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Pancolar Quest, Continued...
I would like to add to your answer to "Pancolar Quest" (August 2007 issue, page 168). You seem to be surprised that Nikon would make lenses with the Leica screwmount. Canon made all their lenses for their rangefinder cameras with Leica screwmounts. They also used Nikon lenses. In the late 1950s or early '60s I bought a Leica M2 with a Leica Summicron lens. Since I could not afford to buy more Leica lenses I bought much cheaper Canon rangefinder lenses and Leica adapters from screwmount to M mount. I still have a Canon 85mm f/1.9 SM and a 135mm f/3.5 SM. Later I bought a Nikkor 50mm f/1.4 SM and another Nikkor 135mm f/3.5 SM, a very sharp lens. My favorite lens for my Leica is a Nikkor 35mm f/1.8 SM.
Josef E. Herz
You are right of course, early versions of Canon rangefinder cameras did use Leica screwmounting for their lenses--but Canon cameras of that era were basically copies of Leica cameras and even looked very similar to them. However, Nikon cameras of the 1950s were copies of Contax cameras, thus they had bayonet-mount interchangeable lenses, not screwmount lenses. I bought a new Nikon S rangefinder along with several lenses when I lived in Japan in the early '50s. I also bought a new Leica IIIf, which I still have. Unfortunately, I sold the Nikon S--but that's another story. That's why I found it unusual to purchase an 85mm Nikkon lens having a screwmount. Obviously they made other focal lengths such as the ones you have. I appreciate your writing to let me know there were other screwmount Nikkor optics offered.
In regard to Jim Quinn's letter (September 2007 issue, page 176) about an Aero Ektar lens, I have been using an f/2.5 Aero Ektar, removed from a World War II K2 aerial camera and mounted on a 4x5 Pacemaker Speed Graphic, for more than 40 years. It has delivered needle-sharp scenics even with hard-to-focus infrared film. It's possible, as he surmises, that Quinn's focusing problem may be with a misaligned lens elements or the ground-glass back. But I suggest also taking a look at the front standard. An Aero Ektar weighs about 31¼2 lbs (more than the lensboard was designed for). If it's a Pacemaker model, check to see that the tilt radius is pulled back all the way to the adjustable stops. Also, if this was originally a newspaper camera, I know from sad experience that the bed may have been bent from being dropped or banged into a door. A quick check for this is to measure from each outside edge of the bed to a corresponding top corner of the camera.
Thanks for your excellent suggestions on checking for possible mounting problems when using an excessively heavy, non-standard lens on an old 4x5 Speed Graphic camera. Your successful use of this lens proves that it can be used if properly mounted. I have heard from Mr. Quinn after my initial response and he is now getting good images with this lens on his Graphic camera. As you mentioned, some of these cameras were really abused, especially if used extensively in the field for general press photography. Just opening the front bed and extending the lens frequently can result in misalignment. My interest is aroused enough so I may try to locate a metal Super Graphic mount board for my Aero Ektar.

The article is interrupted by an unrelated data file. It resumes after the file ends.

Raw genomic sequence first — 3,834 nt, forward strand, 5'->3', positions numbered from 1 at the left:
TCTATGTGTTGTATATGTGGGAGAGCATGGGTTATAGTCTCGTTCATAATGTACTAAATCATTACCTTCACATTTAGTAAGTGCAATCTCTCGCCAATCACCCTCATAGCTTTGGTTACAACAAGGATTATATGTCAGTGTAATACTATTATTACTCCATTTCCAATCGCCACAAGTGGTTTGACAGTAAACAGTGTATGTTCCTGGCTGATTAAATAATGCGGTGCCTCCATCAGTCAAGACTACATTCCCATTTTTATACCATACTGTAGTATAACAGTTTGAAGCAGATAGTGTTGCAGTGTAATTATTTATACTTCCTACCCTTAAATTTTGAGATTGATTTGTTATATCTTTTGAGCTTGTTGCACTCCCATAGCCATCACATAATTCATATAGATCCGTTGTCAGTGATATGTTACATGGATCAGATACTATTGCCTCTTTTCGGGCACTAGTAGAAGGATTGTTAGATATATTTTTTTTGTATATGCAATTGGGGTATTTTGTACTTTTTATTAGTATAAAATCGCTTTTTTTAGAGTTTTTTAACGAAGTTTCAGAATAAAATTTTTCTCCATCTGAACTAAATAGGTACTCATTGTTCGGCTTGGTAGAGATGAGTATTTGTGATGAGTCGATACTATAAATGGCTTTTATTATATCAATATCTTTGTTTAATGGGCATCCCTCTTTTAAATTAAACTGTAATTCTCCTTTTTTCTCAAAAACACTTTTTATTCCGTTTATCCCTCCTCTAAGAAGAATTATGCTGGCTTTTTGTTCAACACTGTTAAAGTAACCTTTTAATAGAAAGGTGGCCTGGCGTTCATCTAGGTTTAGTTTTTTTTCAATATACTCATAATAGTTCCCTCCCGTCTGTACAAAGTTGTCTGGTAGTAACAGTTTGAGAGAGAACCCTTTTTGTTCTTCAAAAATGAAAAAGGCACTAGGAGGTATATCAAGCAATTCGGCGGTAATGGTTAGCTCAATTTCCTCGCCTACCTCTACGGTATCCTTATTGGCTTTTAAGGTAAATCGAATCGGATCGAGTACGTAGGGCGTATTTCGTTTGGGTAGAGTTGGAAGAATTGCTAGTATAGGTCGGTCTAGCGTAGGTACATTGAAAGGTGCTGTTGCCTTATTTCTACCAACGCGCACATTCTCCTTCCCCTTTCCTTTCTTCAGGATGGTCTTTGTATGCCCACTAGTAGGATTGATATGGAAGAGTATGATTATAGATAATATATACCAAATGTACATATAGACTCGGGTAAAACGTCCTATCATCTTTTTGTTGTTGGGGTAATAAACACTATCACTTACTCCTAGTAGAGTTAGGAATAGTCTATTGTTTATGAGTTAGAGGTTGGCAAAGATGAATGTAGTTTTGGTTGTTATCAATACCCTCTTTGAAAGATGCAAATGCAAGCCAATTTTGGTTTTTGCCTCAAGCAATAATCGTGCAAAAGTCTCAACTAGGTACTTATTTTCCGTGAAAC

Books On Learning How To Use A Light Meter
Q. I am considering getting a light meter and wanted to read up on how to use them. I've seen a couple of Manuals but they really don't go into the proper use of them very well. They are written as if the writers assume you already have a good grounding in their use. Is there a book out there for the complete novice on light meters and their use? It would be great if there was one along the lines of John Hedgecoe's Manual of Photography that takes you through them step by step and explains the basics.
William J. Slater
A. I looked through the listing of Amphoto books at www.watson-guptill.com and did not notice any books specifically devoted to handheld light meters. I also checked the Kodak books offered on www.tiffen.com and none were there either. I'm sure some of the general photography guidebooks will have at least a chapter devoted to handheld light meters. Have you checked your local library for such books? You might want to visit our website, www.shutterbug.com, and in the Search box type in "meters." I found some articles listed there on several types of light meters you can read.
Later this year a new book by Jack Neubart will be published titled Photographer's Exposure Handbook that should help you in your quest--if you can wait that long. You also might want to read Neubart's review of the Sekonic DualMaster L-558R handheld meter at this URL: www.shutterbug.net/equipmentreviews/accessories/0206sekonic/index.html. I hope these ideas will assist you in deciding on what meter to select and how to properly use it.
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